Gillibrand Proposes Extension Pandemic EBT Benefits
FALCONER — U.S. Sen. Kirsten Gillibrand, D-NY, cited a need for children across the country not to go hungry amid the COVID-19 pandemic during a visit to the FeedMore WNY Distribution Center on Friday morning, announcing her intention to extend Pandemic EBT and expand Supplemental Nutrition Assistance Program benefits in the country’s upper chamber.
Her comments and subsequent visit come as Congress continues to battle over a new COVID-19 relief package and unemployment benefits after the initial bill expired on July 31. It also comes amid decisions by local school districts to reopen schools after receiving the green light from Gov. Andrew Cuomo that students can return to school upon having their plan approved by the state department of health.
“There’s no question that families here in New York and across the country are truly struggling,” Gillibrand said. “Millions of people are out of work and costs are continuing to rise. Now the clock has run out on enhanced unemployment benefits and food assistance benefits and families have even fewer ways to make ends meet.”
She added, “Millions of families are unable to put food on the table. More than 29 million Americans didn’t get enough to eat last week. One-in-five parents don’t have enough food to feed their children including one million parents in New York. Food banks and networks like FeedMore WNY have been going above and beyond to help families keep food on the table, but they can’t do it alone. That’s why it’s critical that the next relief package prioritizes extending SNAP benefits and the Pandemic EBT benefits.”
“Since March, we have seen a 13% increase in the number of children we serve,” FeedMore WNY Communications Director Catherine Shick said. “In addition we’ve distributed over 51,000 bags of food through our backpack program to our community’s children do not go hungry. … The Pandemic EBT program for the Families First Coronavirus Response Act provided nutrition resources for families who lost access to free meals and reduced-price school meals due to school closures. We’ve heard from many families that this assistance was greatly appreciated and needed. These families with vulnerable children are in need of continued support as we face the prolonged months of food insecurity and financial hardship as a result of COVID-19.”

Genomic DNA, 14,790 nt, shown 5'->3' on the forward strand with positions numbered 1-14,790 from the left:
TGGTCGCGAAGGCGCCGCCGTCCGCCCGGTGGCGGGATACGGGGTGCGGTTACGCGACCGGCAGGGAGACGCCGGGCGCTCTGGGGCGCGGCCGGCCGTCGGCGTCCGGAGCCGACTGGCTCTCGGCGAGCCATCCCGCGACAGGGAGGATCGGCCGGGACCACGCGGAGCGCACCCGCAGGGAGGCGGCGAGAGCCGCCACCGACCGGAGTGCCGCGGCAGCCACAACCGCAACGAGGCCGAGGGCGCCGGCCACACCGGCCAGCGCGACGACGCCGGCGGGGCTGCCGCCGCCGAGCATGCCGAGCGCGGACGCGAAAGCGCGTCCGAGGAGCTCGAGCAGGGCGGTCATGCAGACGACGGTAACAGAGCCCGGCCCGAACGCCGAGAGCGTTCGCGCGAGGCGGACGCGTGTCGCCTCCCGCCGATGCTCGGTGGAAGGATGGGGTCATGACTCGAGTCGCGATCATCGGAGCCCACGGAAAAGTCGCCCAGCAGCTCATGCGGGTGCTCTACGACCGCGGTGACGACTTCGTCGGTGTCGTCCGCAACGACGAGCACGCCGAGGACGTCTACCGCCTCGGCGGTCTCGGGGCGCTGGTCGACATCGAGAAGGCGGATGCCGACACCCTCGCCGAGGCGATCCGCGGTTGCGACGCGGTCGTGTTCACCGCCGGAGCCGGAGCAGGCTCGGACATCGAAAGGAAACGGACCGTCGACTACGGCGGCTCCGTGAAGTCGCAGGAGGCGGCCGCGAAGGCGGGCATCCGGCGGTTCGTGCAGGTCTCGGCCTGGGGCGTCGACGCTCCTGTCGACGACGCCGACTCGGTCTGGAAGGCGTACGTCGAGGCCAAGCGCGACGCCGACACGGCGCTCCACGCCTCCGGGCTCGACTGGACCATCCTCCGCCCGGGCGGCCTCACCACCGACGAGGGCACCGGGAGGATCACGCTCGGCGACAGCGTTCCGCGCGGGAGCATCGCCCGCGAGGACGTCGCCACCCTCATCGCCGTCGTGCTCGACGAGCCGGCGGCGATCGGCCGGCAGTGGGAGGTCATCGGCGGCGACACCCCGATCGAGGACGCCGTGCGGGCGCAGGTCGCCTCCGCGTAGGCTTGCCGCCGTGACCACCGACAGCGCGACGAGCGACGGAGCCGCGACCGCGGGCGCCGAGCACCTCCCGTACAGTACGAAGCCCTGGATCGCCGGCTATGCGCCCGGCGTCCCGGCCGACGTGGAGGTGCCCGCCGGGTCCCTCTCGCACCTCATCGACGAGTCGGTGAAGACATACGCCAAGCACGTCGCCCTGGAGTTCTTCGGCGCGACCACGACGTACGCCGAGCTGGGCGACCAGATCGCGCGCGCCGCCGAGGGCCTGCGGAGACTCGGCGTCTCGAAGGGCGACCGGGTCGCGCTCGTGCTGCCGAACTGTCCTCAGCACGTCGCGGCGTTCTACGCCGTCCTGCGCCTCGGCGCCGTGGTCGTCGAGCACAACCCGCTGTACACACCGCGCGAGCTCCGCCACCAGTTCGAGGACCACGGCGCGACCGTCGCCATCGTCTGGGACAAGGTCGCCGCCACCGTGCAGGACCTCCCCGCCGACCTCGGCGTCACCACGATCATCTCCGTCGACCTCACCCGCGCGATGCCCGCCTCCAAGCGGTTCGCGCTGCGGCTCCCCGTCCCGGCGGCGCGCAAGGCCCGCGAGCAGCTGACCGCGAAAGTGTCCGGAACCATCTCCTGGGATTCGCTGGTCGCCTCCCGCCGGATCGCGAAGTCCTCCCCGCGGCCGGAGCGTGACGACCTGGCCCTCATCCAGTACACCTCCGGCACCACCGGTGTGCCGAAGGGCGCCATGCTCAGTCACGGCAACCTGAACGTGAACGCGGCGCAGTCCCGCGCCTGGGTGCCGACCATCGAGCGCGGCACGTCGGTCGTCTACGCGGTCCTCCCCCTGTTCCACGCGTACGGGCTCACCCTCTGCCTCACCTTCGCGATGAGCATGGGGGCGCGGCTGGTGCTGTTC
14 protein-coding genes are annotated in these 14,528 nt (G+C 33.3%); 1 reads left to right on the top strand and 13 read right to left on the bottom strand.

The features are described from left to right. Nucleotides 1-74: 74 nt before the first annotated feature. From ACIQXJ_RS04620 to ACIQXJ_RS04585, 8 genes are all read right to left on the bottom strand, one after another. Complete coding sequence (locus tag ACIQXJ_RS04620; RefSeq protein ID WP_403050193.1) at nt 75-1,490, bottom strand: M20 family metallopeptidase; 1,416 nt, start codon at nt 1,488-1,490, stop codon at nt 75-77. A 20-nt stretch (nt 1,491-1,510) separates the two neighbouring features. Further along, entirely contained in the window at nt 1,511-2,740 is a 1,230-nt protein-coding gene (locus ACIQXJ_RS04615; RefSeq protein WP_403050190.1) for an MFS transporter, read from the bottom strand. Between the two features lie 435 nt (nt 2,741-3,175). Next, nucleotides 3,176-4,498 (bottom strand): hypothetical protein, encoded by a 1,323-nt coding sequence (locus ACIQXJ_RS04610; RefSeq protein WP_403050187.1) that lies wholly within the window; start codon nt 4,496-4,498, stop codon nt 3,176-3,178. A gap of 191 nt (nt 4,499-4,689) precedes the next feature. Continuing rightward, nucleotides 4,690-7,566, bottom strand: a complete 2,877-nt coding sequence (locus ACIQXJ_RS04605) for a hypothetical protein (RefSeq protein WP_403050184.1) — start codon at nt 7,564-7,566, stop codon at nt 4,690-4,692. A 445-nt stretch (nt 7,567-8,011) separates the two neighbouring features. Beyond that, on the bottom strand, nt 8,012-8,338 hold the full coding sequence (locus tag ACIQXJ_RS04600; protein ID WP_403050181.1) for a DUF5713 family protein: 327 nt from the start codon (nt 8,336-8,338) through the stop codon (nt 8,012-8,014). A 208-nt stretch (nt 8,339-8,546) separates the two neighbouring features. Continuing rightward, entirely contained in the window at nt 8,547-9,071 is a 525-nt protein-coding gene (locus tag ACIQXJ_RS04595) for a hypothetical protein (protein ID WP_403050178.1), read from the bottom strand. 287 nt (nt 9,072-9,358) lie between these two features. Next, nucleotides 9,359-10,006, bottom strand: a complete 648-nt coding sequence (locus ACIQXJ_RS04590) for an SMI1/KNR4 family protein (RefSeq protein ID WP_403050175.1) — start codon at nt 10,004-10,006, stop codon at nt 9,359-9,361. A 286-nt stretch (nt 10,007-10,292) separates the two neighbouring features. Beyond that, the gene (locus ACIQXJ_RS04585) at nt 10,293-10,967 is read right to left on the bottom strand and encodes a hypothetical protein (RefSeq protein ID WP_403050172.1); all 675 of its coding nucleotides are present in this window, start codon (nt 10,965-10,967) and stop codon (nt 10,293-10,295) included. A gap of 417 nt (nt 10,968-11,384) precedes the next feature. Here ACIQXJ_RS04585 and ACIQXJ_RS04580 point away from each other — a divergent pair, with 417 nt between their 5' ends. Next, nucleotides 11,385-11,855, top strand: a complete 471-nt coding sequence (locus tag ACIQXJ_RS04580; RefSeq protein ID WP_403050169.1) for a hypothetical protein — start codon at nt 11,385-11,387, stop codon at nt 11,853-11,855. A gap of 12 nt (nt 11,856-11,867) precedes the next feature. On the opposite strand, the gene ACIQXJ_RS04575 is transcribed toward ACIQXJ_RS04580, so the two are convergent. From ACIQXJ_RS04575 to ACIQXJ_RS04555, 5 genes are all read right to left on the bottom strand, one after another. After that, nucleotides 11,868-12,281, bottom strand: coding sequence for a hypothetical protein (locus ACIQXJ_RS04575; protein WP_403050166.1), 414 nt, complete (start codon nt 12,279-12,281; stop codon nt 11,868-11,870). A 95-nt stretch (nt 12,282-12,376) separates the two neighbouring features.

“The House relief bill, the HEROS Act, would temporarily raise SNAP benefits by 15%,” Gillibrand added. “That expansion must be included in the Senate’s package as well so that families can buy the groceries they need. As the school year approaches, we’ll also need to address how to cover more meals for the 22 million children who would typically be fed at school through a free or reduced-cost lunch.”
Gillibrand also noted that while local school districts — specifically the Jamestown Public Schools — were able to provide students with grab-and-go meals each day during the pandemic portion of the school year, other students have not been that fortunate and that nationwide, 40 percent of students haven’t had meal access since the beginning of the pandemic in March.
“No one wants to see children go hungry,” she said. “Addressing food insecurity is not a partisan issue. I hope to work with my colleagues across the aisle to get families and children basic resources they need to survive.”